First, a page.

Sadly, I no longer work in Sheffield Hallam University Nursery: I stopped working before the start of third year. I felt it was important to spend my final year focusing solely on my assignments. However, the main reason for leaving was due to my qualifications (or lack of). The nursery informed me that they were updating their policies and noticed that I did not have a Level 3 in Childcare as I did A-Levels instead. Therefore, I was technically not qualified enough. I had the choice to stay but I would have always had to have another member of staff with me at all times and I could not be left with the children. I agreed to this at the beginning, but after a couple of weeks, I struggled with the lack of independence and relying on others. I was so sad to leave after being a casual nursery worker there for two and a half years. It was a wonderful job where I gained great experience and made friends for life, so I’m not complaining!

Uncertain times

This leads me to the current situation. Weeks of lecturer strikes on top of a global pandemic isn’t exactly ideal for my final year of uni and there has been a lot of uncertainty and anxiety. In semester one, most of my tutors went on strike for eight days as a result of union action in relation to workload, pay and other factors. We lost nearly two weeks of teaching, to only be told strikes would also be happening in semester two as well. However, this time it was 14 days over a four-week period starting on 20th of February into March. All of my tutors and my academic supervisor went on strike apart from one tutor. In total I missed four weeks’ worth of teaching with only two seminars that one tutor, who didn’t strike, led. We didn’t receive any module content as we were told this goes against the reasoning for the strike.

Now, with the impact of COVID-19, there have been a total of seven weeks of face-to-face teaching lost. Initially we were informed that this would not have a huge impact on us, however it eventually led to teaching moving online (with PowerPoints provided) and all buildings closing, including the library, and then to deadlines being extended. My research project has been the only extension - we have been given an additional three weeks which is very helpful, and all submissions have moved from physical to online. There is now more panic than ever from students, with petitions being signed in order to try and save our degree classifications from being negatively affected. I have had many conversations with my tutors trying to explain that it is inevitable that everything that has gone on is going to impact on the quality of our assignments. Not only have we hardly been taught, and had to teach ourselves, but we also have a global pandemic going on which will impact each individual differently. Personally, I feel the real cause for concern is the mental health of students. I’ve found this a very stressful time and I am worried about this affecting my degree as well as worrying about my own family back at home during these uncertain times. Sadly, there are no signs that there will be changes to the two assignments. I am being expected to produce assignments to the standard that would be expected of students from previous years, who were taught all the content and in very different circumstances than the one we are currently in. My only hope is that there will be leniency in marking due to the extenuating circumstances.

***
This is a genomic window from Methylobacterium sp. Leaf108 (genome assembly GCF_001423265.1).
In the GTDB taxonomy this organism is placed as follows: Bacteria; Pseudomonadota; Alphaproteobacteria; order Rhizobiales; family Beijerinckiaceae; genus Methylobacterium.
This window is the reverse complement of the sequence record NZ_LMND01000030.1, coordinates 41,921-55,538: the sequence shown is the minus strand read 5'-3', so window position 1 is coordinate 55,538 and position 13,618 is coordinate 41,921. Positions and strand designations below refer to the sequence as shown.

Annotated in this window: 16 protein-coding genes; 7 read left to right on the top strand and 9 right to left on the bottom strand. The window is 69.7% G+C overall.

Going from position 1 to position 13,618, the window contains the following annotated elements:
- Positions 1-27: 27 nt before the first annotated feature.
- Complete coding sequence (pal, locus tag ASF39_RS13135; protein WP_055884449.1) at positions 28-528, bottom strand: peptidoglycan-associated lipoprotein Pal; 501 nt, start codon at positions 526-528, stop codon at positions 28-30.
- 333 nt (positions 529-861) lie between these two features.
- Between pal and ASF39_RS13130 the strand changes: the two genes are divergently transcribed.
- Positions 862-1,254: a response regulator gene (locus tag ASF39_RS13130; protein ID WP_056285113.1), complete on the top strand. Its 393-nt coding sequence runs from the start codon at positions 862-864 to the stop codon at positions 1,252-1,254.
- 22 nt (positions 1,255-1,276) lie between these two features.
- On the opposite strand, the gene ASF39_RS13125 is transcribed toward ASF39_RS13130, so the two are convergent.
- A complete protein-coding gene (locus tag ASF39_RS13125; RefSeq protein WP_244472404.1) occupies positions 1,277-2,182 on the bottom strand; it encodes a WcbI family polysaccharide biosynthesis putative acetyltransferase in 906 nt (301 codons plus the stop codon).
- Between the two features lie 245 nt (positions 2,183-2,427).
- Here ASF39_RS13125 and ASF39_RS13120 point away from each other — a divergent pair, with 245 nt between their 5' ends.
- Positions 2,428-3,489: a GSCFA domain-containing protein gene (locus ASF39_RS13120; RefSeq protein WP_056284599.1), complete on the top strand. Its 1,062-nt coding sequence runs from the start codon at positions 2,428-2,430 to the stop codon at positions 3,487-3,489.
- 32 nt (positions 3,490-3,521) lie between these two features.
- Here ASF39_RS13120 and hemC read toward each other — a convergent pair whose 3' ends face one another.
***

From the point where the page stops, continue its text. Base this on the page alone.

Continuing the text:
Stuck at home

So this is where I am currently at - trying to complete assignments and get my degree in such uncertain times. My original plan once I finished uni was to go travelling around Australia, Fiji and New Zealand over summer with my boyfriend, but I’m devastated to say that it has had to be cancelled due to the current health pandemic. I will be staying in my uni flat for the foreseeable future, that is until lockdown is eased and I can visit home and see my family who I haven’t seen since January. I can stay in my flat until the end of July, however, that can always be extended over summer until my tenancy starts again in September.

My plan is to start my PGCE in primary (aged 3-7) at Sheffield Hallam in September. I had an opportunity to get interviews early through an elective module I took in in second year. I had my interview in May last year and gained a conditional offer. All I had to do was apply through UCAS last October and I was immediately offered a place. I feel very fortunate that I had this chance as it meant I didn’t have to think about prepping for an interview, alongside my assignments. So fingers crossed I get a 2:2 or above and get on it!

My plan B if I do not meet the conditions of a 2:2 would be to apply for jobs, such as a teaching assistant job, in a primary school setting. I enjoy the work and environment, and I can apply my knowledge gained from my degree. It is safe to say 2020 has been a tough year for many people in many situations, all across the world, but in terms of a student experience doesn’t get much more challenging. Final year is stressful enough without all the additional factors experienced this year. But I’m sure we will all come out of the other side of this as stronger people and stronger students who can cope with anything life throws us - that’s my hope anyway.